By David Morgan, Nandita Bose and Richard Cowan
WASHINGTON (Reuters) -Top congressional Republican Kevin McCarthy said on Monday afternoon that talks over raising the U.S. federal government’s $31.4 trillion debt ceiling were “on the right path” hours ahead of a meeting with Democratic President Joe Biden.
The president and the speaker of the House of Representatives, McCarthy, have just 10 days to reach a deal to increase the government’s self-imposed borrowing limit or trigger an unprecedented default.
Treasury Secretary Janet Yellen on Monday offered a sobering reminder of how little time is left, saying the earliest estimated default date remains June 1 and that it is “highly likely” that Treasury will no longer be able to pay all government obligations by early June if the debt ceiling is not raised.
Biden and McCarthy will meet at 5:30 p.m. EDT (2130 GMT), the White House said, after their negotiating representatives met for more than two hours on Monday.
“I firmly believe what we’re negotiating right now, a majority of Republicans will see that it is a right place to put us on the right path,” McCarthy told reporters.
Any deal to raise the limit must pass both chambers of Congress. McCarthy’s Republicans control the House 222-213, while Biden’s Democrats hold the Senate 51-49, making it difficult to reach a bipartisan deal that would secure enough votes to pass.
A failure to lift the debt ceiling would trigger a default that would shake financial markets and drive interest rates higher on everything from car payments to credit cards. Ongoing uncertainty is already weighing on investors and stocks.
U.S. markets rose on Monday as investors awaited updates on the negotiations.
It will take several days to move legislation through Congress if and when Biden and McCarthy come to an agreement. McCarthy said that a deal must be reached this week for it to pass Congress and be signed into law by Biden in time to avoid default.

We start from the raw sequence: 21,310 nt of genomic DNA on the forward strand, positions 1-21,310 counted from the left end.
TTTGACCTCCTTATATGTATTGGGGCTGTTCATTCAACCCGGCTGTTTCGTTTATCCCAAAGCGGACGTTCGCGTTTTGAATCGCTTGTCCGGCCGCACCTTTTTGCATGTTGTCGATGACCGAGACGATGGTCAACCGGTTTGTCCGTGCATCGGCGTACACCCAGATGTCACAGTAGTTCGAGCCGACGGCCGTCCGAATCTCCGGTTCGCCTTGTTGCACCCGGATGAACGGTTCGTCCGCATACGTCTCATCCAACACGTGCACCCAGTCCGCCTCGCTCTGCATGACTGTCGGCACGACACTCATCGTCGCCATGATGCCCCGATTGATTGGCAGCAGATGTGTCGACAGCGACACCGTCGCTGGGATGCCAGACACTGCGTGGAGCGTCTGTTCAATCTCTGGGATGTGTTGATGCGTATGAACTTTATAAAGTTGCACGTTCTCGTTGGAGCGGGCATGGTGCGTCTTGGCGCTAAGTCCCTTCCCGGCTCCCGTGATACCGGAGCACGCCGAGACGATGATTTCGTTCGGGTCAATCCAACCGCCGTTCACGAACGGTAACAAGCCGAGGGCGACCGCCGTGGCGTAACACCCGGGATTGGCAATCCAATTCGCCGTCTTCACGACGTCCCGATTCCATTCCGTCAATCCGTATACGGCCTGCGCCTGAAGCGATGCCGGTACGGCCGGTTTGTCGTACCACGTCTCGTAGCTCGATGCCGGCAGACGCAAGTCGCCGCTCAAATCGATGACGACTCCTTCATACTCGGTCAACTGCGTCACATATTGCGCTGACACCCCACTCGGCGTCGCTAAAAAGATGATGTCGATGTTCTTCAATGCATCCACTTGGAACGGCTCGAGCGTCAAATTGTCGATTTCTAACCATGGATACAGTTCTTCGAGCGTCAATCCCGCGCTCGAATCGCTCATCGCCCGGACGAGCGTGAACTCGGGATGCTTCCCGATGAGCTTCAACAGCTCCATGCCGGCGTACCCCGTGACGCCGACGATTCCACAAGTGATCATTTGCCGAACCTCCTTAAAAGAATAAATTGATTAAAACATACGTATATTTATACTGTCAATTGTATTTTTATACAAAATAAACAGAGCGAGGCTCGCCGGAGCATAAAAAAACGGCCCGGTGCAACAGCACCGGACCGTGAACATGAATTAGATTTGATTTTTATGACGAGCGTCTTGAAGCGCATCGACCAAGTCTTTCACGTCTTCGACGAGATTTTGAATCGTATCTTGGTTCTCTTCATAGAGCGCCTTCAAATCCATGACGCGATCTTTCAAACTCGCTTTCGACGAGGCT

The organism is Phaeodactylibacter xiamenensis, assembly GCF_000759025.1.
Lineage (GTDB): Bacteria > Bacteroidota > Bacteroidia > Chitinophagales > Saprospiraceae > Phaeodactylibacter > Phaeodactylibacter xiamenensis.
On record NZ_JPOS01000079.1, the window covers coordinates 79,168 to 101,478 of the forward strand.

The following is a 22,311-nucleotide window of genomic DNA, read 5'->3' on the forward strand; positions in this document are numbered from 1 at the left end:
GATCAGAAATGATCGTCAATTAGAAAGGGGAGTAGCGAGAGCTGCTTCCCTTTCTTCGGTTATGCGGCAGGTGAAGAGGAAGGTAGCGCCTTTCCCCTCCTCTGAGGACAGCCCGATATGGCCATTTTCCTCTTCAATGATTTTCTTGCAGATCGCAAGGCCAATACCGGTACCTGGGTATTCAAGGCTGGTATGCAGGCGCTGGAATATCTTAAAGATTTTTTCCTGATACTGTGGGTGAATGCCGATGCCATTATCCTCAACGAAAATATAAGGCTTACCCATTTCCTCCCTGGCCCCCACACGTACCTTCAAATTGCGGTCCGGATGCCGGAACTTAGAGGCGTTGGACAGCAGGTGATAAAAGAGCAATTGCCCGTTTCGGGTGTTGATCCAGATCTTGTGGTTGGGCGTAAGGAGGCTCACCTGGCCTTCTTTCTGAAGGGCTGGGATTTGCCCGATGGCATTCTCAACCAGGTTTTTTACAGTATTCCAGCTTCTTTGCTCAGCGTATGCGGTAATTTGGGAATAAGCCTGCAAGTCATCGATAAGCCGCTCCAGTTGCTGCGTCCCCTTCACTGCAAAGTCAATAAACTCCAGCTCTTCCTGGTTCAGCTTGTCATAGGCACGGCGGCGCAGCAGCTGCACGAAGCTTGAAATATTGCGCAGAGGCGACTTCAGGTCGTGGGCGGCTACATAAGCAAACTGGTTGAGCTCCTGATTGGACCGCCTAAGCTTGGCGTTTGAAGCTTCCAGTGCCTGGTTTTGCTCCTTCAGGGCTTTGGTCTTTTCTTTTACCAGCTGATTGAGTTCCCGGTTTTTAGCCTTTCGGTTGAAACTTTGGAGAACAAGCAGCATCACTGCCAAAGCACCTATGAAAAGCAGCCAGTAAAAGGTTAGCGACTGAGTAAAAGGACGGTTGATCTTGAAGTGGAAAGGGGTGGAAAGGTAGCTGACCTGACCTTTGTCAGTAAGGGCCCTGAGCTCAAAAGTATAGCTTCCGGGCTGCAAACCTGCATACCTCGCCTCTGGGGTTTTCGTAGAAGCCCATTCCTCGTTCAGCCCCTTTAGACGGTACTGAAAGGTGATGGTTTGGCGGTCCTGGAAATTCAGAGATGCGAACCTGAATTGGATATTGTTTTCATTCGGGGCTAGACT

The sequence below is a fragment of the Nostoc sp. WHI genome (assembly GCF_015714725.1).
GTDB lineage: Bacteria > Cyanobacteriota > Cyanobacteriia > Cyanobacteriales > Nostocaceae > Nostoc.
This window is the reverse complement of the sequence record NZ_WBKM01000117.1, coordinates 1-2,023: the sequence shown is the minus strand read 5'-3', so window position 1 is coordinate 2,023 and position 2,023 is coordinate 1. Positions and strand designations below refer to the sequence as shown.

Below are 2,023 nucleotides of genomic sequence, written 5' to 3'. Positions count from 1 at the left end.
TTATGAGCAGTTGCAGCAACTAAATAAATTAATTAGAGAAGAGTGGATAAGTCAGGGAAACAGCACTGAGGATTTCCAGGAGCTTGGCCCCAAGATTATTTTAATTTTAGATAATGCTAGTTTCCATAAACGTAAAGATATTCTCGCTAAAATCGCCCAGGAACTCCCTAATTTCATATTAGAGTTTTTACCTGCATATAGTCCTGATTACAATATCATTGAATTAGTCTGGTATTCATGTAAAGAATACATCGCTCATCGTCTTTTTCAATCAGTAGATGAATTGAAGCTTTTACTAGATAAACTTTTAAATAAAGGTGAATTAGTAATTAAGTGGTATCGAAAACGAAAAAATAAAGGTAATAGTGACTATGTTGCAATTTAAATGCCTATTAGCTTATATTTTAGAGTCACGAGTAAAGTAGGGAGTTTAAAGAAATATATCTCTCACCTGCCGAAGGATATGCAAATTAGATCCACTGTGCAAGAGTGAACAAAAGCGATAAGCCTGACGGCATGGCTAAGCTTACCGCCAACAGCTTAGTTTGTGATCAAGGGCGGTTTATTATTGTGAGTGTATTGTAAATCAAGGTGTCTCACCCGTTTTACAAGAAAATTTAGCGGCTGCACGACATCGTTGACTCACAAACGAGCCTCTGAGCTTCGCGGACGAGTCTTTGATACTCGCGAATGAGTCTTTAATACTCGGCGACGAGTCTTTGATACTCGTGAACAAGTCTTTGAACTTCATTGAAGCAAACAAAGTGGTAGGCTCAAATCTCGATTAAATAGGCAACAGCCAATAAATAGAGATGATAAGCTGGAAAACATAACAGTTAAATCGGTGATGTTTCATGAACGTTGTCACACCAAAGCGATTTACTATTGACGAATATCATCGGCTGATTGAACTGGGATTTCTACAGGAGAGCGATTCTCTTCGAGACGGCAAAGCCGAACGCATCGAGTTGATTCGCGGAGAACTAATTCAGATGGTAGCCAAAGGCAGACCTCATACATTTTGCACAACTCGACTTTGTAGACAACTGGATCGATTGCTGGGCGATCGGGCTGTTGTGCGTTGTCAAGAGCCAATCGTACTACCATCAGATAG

“We can get a deal tonight. We could deal tomorrow but you got to get something done this week to be able to pass it and move it to the Senate,” McCarthy told reporters.
A White House official on Monday said that Republican negotiators had proposed additional cuts to programs providing food aid to low-income Americans, and emphasized no deal could pass Congress without support from both parties.
CUTS AND CLAWBACKS
Republicans are pushing for discretionary spending cuts, new work requirements for some programs for low-income Americans and a clawback of COVID-19 aid approved by Congress but not yet spent in exchange for an increase, which is needed to cover the costs of lawmakers’ previously approved spending and tax cuts.
Democrats want to hold spending steady at this year’s levels, while Republicans want to return to 2022 levels. A plan passed by the House last month would cut a wide swath of government spending by 8% next year.
Biden, who has made the economy a centerpiece of his domestic agenda and is seeking re-election, has said he would consider spending cuts alongside tax adjustments but that Republicans’ latest offer was “unacceptable.”
The president tweeted that he would not back “Big Oil” subsidies and “wealthy tax cheats” while putting healthcare and food assistance at risk for millions of Americans.
Both sides must also weigh any concessions with pressure from hardline factions within their own parties.
Some far-right House Freedom Caucus members have urged a halt to talks, demanding that the Senate adopt their House-passed legislation, which has been rejected by Democrats. Former President Donald Trump, a Republican who is seeking another term after losing to Biden in the 2020 election, has urged members of his party to force a default if they do not achieve all their goals, downplaying any economic consequences.
Liberal Democrats have pushed back against any cuts that would harm families and lower-income Americans, with some urging Biden to act on his own by invoking the Constitution’s 14th Amendment — an untested move which the president said on Sunday would face constraints.
The amendment states that the “validity of the public debt of the United States … shall not be questioned,” but the clause has been largely unaddressed by the courts.
Biden is racing for a solution after refusing for months to negotiate on the debt ceiling and insisting that Republicans should pass a “clean” unconditional increase before he would agree to any spending negotiations.
In Japan on Sunday, he acknowledged the political implications, saying some far-right House Republicans “know the damage that it would do to the economy” if there was a default and accused Republicans of hoping the blame would fall to him and thwart his re-election.
Congress three times raised the debt limit under Trump, without a similar demand from Republicans for sharp spending cuts.
(Reporting by Richard Cowan, Nandita Bose and David Morgan in WashingtonAdditional reporting by Steve Holland, Andrea Shalal and Susan Heavey in WashingtonEditing by Scott Malone, Nick Zieminski, Heather Timmons and Matthew Lewis)